I know that many of you have been to Amsterdam a lot and probably know a lot… please pass it along. I haven’t been to enough of this city yet – but it’s worth going back to!

My #1 recommendation for Amsterdam: Comfortable walking shoes and the DK Eyewitness Amsterdam guide.

Just two short hours on the autobahn and you’re in Amsterdam, a beautiful city full or parks, museums, great restaurants, the infamous district, and friendly people who speak English almost as well as we do. A perfect weekend or a long day-trip by car or train, there’s no reason to live this close and not go at least once.

This city doesn’t sleep often, so you won’t find shops and restaurants closed much. Parking can be expensive, but isn’t necessarily. It’s all timing. We parked in the canal ring area right by the canal and just fed the parking box for the time we thought we’d stay, but we also showed up on a church holiday, so though everything was open, there weren’t big crowds of tourists either. There are a lot of parking garages as well that might be better on crowded days.

Parking: I’ve never had a problem parking in Amsterdam, but meters can get expensive and it can be very difficult and expensive to park, so, you can also park the car outside the Amsterdam city limits in a P&R parking lot for only 6 Euro for the entire day. There is a parking attendant. This price includes 2 train tickets to Central Station which is within walking distance to the canal ring and Western Side. The train ride into town takes 5 minutes and trains run every 15 min.

Resources: The DK Amsterdam guide is a phenomenal resource that includes detailed walking tours of the canal ring with information on specific homes on the ring with their dates and histories.


The Canal Ring:
Beautiful, atmospheric, picturesque. A relaxing stroll along the boat lined canal with it’s historic homes and quaint cafes and you won’t want to leave. It’s a photographers/artists dream. Beauty, history, and culture. People of all types. Food fusions on every corner. This is my favorite part of Amsterdam and where you’ll find the historic Anne Frank house. Do go early there as the lines can get quite long, but don’t be discouraged either by the lines. They traditionally go fairly quickly.

Nieuwe Zijde (Western Side):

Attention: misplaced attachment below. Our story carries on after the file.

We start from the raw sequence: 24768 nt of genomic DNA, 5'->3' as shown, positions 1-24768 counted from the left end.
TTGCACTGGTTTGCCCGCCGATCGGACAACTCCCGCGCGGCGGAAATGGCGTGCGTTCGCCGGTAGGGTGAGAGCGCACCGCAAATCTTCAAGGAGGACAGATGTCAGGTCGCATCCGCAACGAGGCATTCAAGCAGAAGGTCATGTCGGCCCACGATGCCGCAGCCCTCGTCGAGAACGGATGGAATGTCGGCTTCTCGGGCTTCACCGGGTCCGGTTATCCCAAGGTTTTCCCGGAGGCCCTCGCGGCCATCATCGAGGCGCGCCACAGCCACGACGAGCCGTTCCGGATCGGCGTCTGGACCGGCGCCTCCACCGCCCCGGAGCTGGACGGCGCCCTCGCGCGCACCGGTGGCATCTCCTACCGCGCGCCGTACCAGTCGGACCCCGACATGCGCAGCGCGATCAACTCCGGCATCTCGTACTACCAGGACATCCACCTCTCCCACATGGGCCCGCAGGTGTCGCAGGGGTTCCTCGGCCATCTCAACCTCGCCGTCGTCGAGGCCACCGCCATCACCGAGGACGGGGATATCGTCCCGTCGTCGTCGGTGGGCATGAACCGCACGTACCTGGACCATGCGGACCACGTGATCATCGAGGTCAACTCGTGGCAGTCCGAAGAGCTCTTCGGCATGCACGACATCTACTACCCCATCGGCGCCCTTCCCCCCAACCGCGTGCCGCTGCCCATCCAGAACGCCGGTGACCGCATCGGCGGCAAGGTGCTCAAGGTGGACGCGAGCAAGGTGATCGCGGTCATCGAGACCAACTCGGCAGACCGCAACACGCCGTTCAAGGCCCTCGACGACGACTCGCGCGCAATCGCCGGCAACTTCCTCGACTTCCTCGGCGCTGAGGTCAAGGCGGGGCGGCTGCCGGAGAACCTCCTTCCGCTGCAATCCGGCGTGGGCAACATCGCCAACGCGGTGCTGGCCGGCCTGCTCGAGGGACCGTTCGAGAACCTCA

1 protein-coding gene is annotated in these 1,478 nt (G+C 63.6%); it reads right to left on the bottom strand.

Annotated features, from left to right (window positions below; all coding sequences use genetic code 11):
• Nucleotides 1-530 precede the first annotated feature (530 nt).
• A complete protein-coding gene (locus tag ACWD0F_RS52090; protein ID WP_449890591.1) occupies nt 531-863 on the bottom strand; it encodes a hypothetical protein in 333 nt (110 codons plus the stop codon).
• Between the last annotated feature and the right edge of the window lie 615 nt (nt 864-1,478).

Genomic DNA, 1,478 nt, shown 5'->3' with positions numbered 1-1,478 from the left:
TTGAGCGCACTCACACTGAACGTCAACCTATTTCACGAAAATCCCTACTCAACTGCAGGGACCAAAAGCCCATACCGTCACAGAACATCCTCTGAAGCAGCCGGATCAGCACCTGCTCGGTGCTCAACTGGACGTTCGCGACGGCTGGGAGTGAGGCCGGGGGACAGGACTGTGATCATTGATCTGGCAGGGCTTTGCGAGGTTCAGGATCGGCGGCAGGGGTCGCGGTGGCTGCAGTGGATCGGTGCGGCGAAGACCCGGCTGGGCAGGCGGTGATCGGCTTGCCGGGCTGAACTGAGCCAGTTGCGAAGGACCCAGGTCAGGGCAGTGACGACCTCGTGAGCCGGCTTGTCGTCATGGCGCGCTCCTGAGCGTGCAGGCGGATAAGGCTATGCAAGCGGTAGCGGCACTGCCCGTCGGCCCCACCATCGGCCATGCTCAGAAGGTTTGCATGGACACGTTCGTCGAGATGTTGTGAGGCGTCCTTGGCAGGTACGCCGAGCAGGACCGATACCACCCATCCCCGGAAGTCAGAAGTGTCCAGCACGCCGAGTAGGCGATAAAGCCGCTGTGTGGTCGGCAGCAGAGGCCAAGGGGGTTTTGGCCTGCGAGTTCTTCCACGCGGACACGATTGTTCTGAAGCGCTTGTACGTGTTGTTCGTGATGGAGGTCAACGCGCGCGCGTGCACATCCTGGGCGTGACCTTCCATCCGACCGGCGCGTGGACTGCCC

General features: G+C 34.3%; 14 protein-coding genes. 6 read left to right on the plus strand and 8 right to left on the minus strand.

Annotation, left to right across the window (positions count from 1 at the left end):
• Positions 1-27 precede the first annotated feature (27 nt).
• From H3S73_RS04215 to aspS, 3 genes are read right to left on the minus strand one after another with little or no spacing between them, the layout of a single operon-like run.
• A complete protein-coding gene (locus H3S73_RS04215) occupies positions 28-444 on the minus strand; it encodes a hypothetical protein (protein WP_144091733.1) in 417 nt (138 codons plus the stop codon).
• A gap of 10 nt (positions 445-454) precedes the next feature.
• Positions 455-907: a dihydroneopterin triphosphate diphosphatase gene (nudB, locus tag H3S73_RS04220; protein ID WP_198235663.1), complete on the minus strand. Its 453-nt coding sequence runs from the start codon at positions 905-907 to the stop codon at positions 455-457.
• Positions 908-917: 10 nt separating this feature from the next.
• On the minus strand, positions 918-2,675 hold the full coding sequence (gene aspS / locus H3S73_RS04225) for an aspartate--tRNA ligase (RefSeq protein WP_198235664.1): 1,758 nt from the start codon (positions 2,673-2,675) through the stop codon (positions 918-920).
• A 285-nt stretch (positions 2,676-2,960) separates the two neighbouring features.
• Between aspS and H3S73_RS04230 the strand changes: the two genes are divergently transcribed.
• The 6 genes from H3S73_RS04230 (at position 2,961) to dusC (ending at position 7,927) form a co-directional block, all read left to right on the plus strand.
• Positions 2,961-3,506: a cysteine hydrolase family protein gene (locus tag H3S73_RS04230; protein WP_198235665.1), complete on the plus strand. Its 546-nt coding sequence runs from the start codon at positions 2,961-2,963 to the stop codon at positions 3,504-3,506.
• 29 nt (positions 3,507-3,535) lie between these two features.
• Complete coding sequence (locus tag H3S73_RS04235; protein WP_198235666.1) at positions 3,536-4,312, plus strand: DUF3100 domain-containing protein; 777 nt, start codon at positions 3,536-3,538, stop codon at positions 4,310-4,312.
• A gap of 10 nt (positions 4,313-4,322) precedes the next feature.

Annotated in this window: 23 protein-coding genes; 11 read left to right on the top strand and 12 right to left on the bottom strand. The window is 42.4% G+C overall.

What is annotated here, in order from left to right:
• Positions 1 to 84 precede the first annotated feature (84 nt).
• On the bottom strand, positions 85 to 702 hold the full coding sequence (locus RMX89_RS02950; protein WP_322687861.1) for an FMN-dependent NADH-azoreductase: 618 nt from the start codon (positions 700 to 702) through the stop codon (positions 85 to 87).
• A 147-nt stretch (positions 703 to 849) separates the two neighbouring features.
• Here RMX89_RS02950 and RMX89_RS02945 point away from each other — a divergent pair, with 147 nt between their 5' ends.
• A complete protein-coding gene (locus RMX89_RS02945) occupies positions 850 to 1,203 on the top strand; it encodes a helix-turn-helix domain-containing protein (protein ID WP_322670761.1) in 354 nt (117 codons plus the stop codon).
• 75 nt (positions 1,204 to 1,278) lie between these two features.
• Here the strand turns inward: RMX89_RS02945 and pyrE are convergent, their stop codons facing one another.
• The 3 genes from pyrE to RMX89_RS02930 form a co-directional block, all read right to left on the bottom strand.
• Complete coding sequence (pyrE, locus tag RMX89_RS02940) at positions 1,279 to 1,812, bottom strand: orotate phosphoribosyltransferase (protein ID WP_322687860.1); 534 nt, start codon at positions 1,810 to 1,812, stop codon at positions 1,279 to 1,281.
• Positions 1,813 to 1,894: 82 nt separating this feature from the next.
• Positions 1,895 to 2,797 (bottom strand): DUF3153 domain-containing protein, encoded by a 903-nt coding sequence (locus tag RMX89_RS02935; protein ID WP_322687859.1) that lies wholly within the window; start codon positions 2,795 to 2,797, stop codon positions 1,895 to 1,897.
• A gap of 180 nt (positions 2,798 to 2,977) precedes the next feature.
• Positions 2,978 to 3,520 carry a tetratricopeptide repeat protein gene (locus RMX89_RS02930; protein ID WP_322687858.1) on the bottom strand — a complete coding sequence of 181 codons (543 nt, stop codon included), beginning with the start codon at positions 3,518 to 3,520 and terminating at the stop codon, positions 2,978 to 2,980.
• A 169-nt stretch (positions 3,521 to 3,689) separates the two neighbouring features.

A quick walk from the canal ring and you’re in mish mash of shopping, old buildings, monuments, and tourist lures all thrown together around a large rectangular space called the Dam. There you’ll see the old Koninklijk Paleis (Town Hall) just between from Madame Tussauds Scenerama and the Nieuwe Kerk (New Church). Across the square you’ll find a large diamond dealer and the Nationaal Monument – a memorial to the Dutch who lost their lives in WW2.

Busy with locals and tourists alike, you’ll find quaint shopping streets stemming off from behind the New
Church and a beautiful mall just a block behind the Town Hall. Allow yourself to wander and you’ll find Nes, Amsterdam’s oldest street and the Historisch Museum jut off of St. Luciensteeg. This is a walking town… I suggest you bring a map and good shoes. (photos above: the outside and insides of a very nice shopping mall — photos below: the inside of the New Church, Madame Tussauds, and the National Monument)

Along the way…
If you’re making Amsterdam a weekend trip and want to fit in another activity, here’s a brief list of some other things in the area that are fun to do:

  • Alkmaar has it’s famous cheese market on Friday mornings. It also has a nice shopping area with an Oilily outlet.
  • Gouda is another nice cheese town with a beautiful town center that can easily be a lunch stop on the way out of town.
  • Kinderdijk is a MUST SEE – a beautiful canal walk with 19 windmills. One you can tour and the others are lived in. Walk or bicycle this one. It’s amazing.
  • Den Haag is the capital of The Netherlands and the home of several museums including the Mauritshuis museum which houses several paintings by Johann Vermeer.
  • Keukenhof Gardens (March – May) – Millions of bulbs in bloom in the country most known for the tulips… this is a must go. Do check the website for dates. They are usually only open from the end of March to mid-May.
  • Scheveningen – a long beach with a lot of people. This one is probably a bit too crowded in the summer months with parking nearly impossible, but it is a nice wide beach with a lot of restaurants, inflatable kids climbing things, and other family activities.

My quick weekend trip in June of 2006: Day one — Drive up early, then visit The Hague and the Mauritshuis museum. Day two — Amsterdam until early evening, then a drive to Scheveningen for dinner on the beach and some play time. Day three — Walk around Gouda and stop for lunch then drive to Kinderdijk and walk along the windmill lined paths. Return home. Lodging: Stayed in Aarlanderveen at a farmhouse found at: Click on Zuid Holland, then look for Aarlanderveen’s Groene Hart. We stayed at Hoeve Suydeinde and really enjoyed it. Nice family, quiet area.

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